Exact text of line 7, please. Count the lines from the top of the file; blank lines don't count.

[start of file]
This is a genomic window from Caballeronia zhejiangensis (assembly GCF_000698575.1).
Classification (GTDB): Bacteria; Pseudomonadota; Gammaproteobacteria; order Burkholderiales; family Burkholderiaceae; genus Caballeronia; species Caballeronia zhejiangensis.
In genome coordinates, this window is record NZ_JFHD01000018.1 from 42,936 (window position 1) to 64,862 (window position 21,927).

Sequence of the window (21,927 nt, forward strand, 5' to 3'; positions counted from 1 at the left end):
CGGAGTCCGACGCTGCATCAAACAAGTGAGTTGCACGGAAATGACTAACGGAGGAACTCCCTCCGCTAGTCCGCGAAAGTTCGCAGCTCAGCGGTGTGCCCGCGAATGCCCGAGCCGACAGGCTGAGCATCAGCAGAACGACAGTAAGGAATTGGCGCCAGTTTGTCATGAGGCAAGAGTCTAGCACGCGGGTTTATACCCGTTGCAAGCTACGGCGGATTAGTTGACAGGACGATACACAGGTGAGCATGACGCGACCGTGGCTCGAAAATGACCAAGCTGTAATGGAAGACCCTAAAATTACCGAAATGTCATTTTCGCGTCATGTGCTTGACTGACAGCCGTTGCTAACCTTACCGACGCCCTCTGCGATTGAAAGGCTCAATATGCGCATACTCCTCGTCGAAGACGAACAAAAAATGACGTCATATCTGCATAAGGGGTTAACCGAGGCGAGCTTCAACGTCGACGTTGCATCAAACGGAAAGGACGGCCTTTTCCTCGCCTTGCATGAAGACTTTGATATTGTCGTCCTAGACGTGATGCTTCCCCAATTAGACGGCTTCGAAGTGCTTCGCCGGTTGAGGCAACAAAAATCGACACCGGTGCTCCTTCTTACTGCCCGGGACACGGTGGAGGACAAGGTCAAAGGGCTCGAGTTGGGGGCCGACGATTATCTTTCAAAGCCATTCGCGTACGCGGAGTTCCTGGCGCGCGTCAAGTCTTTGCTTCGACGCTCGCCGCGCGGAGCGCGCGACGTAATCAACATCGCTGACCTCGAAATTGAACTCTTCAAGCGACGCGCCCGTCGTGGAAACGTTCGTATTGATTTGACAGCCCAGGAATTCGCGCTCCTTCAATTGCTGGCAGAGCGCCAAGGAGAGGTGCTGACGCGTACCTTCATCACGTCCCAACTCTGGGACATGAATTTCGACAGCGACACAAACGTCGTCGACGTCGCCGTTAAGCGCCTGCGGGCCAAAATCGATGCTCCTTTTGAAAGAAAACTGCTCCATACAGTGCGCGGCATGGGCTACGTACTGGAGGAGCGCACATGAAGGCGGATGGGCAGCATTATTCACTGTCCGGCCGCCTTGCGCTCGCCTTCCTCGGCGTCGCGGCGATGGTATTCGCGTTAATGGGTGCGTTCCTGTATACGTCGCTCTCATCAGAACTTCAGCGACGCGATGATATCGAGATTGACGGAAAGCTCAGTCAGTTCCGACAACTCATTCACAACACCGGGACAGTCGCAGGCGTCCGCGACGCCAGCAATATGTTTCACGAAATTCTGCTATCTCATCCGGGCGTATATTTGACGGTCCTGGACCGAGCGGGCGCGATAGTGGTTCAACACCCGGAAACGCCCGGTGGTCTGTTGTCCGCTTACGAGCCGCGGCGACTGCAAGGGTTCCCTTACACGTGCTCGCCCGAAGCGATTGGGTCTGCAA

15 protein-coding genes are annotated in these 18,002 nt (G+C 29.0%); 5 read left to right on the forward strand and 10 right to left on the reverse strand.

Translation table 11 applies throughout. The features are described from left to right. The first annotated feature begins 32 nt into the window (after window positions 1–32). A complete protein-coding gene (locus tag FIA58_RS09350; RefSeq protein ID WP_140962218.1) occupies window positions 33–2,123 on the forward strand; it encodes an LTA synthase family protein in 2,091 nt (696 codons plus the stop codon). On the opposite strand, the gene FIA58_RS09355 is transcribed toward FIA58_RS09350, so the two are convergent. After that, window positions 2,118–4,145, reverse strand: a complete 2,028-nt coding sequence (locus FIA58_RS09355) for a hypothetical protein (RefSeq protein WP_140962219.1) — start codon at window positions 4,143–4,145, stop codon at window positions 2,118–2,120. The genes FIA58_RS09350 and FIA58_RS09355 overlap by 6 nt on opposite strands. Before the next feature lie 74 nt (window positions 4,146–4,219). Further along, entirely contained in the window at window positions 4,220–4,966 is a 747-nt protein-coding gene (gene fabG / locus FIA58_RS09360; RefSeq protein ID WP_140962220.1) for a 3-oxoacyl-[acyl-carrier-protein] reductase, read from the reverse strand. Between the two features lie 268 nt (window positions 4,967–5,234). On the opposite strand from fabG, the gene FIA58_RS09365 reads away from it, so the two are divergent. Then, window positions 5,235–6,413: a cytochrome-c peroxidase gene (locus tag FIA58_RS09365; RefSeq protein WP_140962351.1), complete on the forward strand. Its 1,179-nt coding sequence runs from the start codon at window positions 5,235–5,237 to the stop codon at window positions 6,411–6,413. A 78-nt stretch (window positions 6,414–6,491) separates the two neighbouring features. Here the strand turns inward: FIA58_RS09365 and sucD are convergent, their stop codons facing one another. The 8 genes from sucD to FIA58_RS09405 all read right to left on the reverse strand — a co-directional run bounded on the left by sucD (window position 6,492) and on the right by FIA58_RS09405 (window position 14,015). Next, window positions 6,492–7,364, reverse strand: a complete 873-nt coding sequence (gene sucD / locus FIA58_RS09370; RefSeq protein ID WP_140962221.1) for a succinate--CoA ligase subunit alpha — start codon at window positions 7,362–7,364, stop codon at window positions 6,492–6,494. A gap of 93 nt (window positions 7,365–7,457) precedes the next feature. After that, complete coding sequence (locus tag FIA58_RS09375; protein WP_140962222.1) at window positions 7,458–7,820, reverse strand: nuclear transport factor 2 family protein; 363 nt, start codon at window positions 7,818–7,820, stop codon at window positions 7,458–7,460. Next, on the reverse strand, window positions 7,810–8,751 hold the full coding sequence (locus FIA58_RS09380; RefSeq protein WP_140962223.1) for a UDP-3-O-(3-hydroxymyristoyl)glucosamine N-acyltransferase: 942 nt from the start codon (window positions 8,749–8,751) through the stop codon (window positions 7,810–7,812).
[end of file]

Translation table 11 applies throughout. The features are described from left to right. The first annotated feature begins 32 nt into the window (after window positions 1–32). A complete protein-coding gene (locus tag FIA58_RS09350; RefSeq protein ID WP_140962218.1) occupies window positions 33–2,123 on the forward strand; it encodes an LTA synthase family protein in 2,091 nt (696 codons plus the stop codon). On the opposite strand, the gene FIA58_RS09355 is transcribed toward FIA58_RS09350, so the two are convergent. After that, window positions 2,118–4,145, reverse strand: a complete 2,028-nt coding sequence (locus FIA58_RS09355) for a hypothetical protein (RefSeq protein WP_140962219.1) — start codon at window positions 4,143–4,145, stop codon at window positions 2,118–2,120. The genes FIA58_RS09350 and FIA58_RS09355 overlap by 6 nt on opposite strands. Before the next feature lie 74 nt (window positions 4,146–4,219). Further along, entirely contained in the window at window positions 4,220–4,966 is a 747-nt protein-coding gene (gene fabG / locus FIA58_RS09360; RefSeq protein ID WP_140962220.1) for a 3-oxoacyl-[acyl-carrier-protein] reductase, read from the reverse strand. Between the two features lie 268 nt (window positions 4,967–5,234). On the opposite strand from fabG, the gene FIA58_RS09365 reads away from it, so the two are divergent. Then, window positions 5,235–6,413: a cytochrome-c peroxidase gene (locus tag FIA58_RS09365; RefSeq protein WP_140962351.1), complete on the forward strand. Its 1,179-nt coding sequence runs from the start codon at window positions 5,235–5,237 to the stop codon at window positions 6,411–6,413. A 78-nt stretch (window positions 6,414–6,491) separates the two neighbouring features. Here the strand turns inward: FIA58_RS09365 and sucD are convergent, their stop codons facing one another. The 8 genes from sucD to FIA58_RS09405 all read right to left on the reverse strand — a co-directional run bounded on the left by sucD (window position 6,492) and on the right by FIA58_RS09405 (window position 14,015). Next, window positions 6,492–7,364, reverse strand: a complete 873-nt coding sequence (gene sucD / locus FIA58_RS09370; RefSeq protein ID WP_140962221.1) for a succinate--CoA ligase subunit alpha — start codon at window positions 7,362–7,364, stop codon at window positions 6,492–6,494. A gap of 93 nt (window positions 7,365–7,457) precedes the next feature. After that, complete coding sequence (locus tag FIA58_RS09375; protein WP_140962222.1) at window positions 7,458–7,820, reverse strand: nuclear transport factor 2 family protein; 363 nt, start codon at window positions 7,818–7,820, stop codon at window positions 7,458–7,460. Next, on the reverse strand, window positions 7,810–8,751 hold the full coding sequence (locus FIA58_RS09380; RefSeq protein WP_140962223.1) for a UDP-3-O-(3-hydroxymyristoyl)glucosamine N-acyltransferase: 942 nt from the start codon (window positions 8,749–8,751) through the stop codon (window positions 7,810–7,812).